• Troy Fumagalli, TE, Wisconsin:  The nine-fingered Fumagalli has a long injury history but I’m still bullish on his prospects.  The missing finger was amputated after he was born due to a disorder and is not an “injury” but I think it’s an interesting story given that he has had two other hand injuries during his Wisconsin career.  It seems that Fumagalli can do more with seven or eight fingers than the rest of us with ten.  In addition to a broken thumb in 2015, Fumagalli suffered an ankle injury which combined to limit his production to 28 receptions, 313 yards and just a single touchdown.    In 2016, he nearly missed the first game of the season after a severe cut on his hand that required surgery; he also suffered a leg injury against Georgia Southern that forced him to exit early but he did not miss further time.  He ended 2016 with a line of 47-580-2.  I watched Fumagalli against Michigan because I thought their defense, chock-full of NFL talent, would be a good barometer for his blocking ability.  In the two seasons worth of film I have watched now, I can’t recall a better blocking TE.  At worst, I would grade him as an A, if not an A+.  He won’t be confused with a track star (DraftScout.com has him estimated at 4.84) but he’s not a “move tight end” so that shouldn’t hurt his draft stock.  He’s an old school tight end for sure.  If Fumagalli can stay healthy in 2017, a big if given the last two seasons, he should be one of the top two or three TEs drafted in the NFL but will be less desirable to fantasy owners.
  • Mike Weber, RB, Ohio State:  Weber will be a redshirt sophomore with more injuries than seasons played.  He tore his meniscus in 2015 and is battling a hamstring injury now.  I watched film of Weber against Rutgers and was impressed.  He looks like an NFL running back and could be the next great Buckeye back after Zeke Elliott and Carlos Hyde.  In that game against Rutgers, two runs stood out.  The first was a 50 yard gain where he burst through a wide open hole at the line, half-hurdled a defender and angled towards the sideline to try and get the most yards before the safety got to him; near the end of the run he had the presence of mind to change his ball carrying hand.  The second example showed his pure speed: two quick cuts and gone.  Weber carried 182 times in 2016 and gained 1,096 yards with 9 TDs.  He also contributed with 23 receptions (just 91 yards though).  I question it’s accuracy, but apparently Weber ran a 4.35 40 yard dash.  With that speed and his size, we’re looking at a very nice comparison to Lamar Miller.  There’s no certainty that Weber will come out after his sophomore season but if he does, based on what I see now, he should find himself with a 3rd-4th round NFL draft grade; if he comes out and officially runs a 4.35, we could be looking at somebody who would rise to the 2nd round.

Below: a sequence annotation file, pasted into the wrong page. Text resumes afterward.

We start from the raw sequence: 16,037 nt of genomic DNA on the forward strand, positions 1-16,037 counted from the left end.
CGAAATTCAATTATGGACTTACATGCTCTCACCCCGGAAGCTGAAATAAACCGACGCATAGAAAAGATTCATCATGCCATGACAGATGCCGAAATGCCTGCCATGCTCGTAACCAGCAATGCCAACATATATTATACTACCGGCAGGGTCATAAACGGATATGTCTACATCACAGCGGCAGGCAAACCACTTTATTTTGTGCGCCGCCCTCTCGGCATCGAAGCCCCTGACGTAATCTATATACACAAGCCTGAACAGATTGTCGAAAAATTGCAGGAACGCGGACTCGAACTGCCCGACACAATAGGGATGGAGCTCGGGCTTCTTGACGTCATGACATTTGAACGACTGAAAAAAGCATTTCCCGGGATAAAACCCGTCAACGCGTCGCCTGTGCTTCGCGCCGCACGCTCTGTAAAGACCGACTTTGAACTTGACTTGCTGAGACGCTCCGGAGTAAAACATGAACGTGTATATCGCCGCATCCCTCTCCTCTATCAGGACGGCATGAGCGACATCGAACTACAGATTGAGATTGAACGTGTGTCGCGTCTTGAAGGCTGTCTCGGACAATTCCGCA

• Honorable Mentions:
    • Akrum Wadley, RB, Iowa:  Before starting my Big Ten preview research, I had not heard of Wadley to be honest.  I first came across his name while reviewing WalterFootball.com’s prospect rankings and decided to delve a little deeper.  Wadley is 5’11” and 190lbs which is worrisome.  If you look at combine history, since 2010, just a single running back has been 5’11” or taller and weighed less than 195lbs (Taiwan Jones).  Wadley’s stats from 2016 are impressive though: 1,081 yards, 6.4 yards per carry, 36 receptions, 315 receiving yards and 13 total TDs.  Wadley had considered going pro after 2016 but wisely chose to come back to the Hawkeyes.  I’ll keep an eye on him in 2017 to see if he repeats his two-way success.
    • JT Barrett, QB, Ohio State:  Interestingly, Barrett comps very closely, size-wise, to the three quarterbacks taken in the first twelve picks of the 2017 NFL draft.  He’s 6’2″ and 220lb, the same height and just a few pounds lighter than Trubisky, Mahomes and Watson.  Barrett should time faster than those three though.  Out of high school he was clocked at 4.79; a Sports Illustrated article about his backstory stated that he ran a 4.50; DraftScout.com has him estimated at 4.52.  If Barrett breaks the 4.50 barrier, he’ll be in the Tyrod Taylor realm (4.47).  Barrett has had a peculiar career arc to say the least.  He was the starter in 2014 as a true freshman before getting hurt and letting Cardale Jones steal the spotlight on the Buckeyes road to the National Championship.  Jones beat him out to start 2015, but Barrett eventually took the job back.  With Jones gone to the NFL, Barrett was free to start again in 2016, as he will in 2017.  While Barrett has had his share of adversity off the field battling for the job, once on the field he’s led a dominant team.  In his 36 career games, Barrett threw just 20% of his attempts while losing; just 9% of his passing TDs came while losing.  That’s not necessarily a bad thing but I think it will be cannon fodder for NFL scouts looking to knock him back.  He is the product of a great team and a productive system, with a major injury in his past, but he does have some potential if he continues to progress as a passer.  Barrett’s career completion percentage is 63%, he has 100 total career TDs and he has an impressive 3:1 TD:INT ratio.  Enjoy Barrett while you can this season because you likely won’t see too much more of him in the NFL.